Maxentius, Marcus Aurēlius Valerius

(b. c. 283)

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(b. c.ad 283),

son of Maximian, was passed over when Diocletian and Maximian abdicated and Galerius and Constantius I succeeded as Augusti (305). On Constantius's death Flavius Valerius Severus became Augustus, but the praetorian guard proclaimed Maxentius as princeps (306). In 307 he took the title Augustus and reconferred this on his father, calling him from retirement to assist him. Severus failed to suppress Maxentius, who had him executed; Galerius invaded Italy but failed against Maxentius, who now controlled all Italy and Africa. Maximian secured an alliance with Constantine in Gaul by giving him the title Augustus and his daughter Fausta in marriage. In 308 Maximian quarrelled with his son, failed to depose him, and fled to Constantine; at Carnuntum Galerius declared Maxentius a public enemy. A revolt in Africa was defeated by Maxentius's praetorian prefect; famine at Rome was averted. Maximian's renewed attempt to become Augustus (310) caused Constantine to sever his alliance with the family and (312) invade Italy. He marched on Rome and defeated Maxentius' forces (said to have been four times as numerous) at Saxa Rubra; Maxentius was drowned near the Mulvian bridge.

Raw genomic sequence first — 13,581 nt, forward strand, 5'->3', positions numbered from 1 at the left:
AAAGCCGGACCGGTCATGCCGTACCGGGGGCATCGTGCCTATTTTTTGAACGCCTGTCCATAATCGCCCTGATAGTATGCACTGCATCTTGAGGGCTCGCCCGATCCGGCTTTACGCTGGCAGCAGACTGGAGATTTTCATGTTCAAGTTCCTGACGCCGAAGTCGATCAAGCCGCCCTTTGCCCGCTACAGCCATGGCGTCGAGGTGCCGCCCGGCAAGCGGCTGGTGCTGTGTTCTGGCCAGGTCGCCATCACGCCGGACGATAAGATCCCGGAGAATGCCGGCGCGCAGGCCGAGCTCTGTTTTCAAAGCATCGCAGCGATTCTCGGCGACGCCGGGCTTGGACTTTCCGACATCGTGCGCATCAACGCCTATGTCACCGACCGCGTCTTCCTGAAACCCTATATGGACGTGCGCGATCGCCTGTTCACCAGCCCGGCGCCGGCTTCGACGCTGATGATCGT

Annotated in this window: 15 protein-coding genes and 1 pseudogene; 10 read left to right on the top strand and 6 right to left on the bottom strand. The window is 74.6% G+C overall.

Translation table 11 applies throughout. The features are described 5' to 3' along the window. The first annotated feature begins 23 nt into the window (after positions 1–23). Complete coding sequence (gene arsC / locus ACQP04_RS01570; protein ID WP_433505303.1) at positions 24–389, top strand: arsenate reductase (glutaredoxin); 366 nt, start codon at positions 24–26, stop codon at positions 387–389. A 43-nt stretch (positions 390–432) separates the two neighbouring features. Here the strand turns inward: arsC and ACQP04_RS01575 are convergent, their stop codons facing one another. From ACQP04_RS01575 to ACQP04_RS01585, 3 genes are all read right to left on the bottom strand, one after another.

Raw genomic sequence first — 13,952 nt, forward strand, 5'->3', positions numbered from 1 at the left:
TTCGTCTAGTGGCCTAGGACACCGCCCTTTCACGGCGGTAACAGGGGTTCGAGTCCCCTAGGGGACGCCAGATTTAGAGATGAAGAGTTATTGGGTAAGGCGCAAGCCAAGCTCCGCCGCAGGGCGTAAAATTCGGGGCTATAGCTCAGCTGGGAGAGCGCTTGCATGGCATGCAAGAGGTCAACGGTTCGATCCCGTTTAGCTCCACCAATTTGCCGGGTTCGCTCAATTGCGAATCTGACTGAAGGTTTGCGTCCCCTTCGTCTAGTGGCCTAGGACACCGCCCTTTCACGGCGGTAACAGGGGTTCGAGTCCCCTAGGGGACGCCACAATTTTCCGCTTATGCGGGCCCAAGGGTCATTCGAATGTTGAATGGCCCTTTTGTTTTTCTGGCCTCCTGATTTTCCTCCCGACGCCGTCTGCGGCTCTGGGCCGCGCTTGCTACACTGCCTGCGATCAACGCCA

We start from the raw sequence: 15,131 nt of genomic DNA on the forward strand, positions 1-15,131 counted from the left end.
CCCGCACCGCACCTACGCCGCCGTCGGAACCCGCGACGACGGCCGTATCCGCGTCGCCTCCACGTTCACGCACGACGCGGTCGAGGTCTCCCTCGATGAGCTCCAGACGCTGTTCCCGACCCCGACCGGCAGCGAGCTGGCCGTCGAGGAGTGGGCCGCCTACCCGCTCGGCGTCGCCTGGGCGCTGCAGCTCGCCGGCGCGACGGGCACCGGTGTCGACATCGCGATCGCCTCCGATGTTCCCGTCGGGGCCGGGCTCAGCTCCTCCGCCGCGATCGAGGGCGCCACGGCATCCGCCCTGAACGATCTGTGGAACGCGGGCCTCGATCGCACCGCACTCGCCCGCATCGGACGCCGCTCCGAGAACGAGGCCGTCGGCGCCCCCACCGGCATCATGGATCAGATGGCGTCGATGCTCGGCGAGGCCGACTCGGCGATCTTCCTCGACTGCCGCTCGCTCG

Subjects: Classical Studies — Medieval and Renaissance History (500 to 1500).

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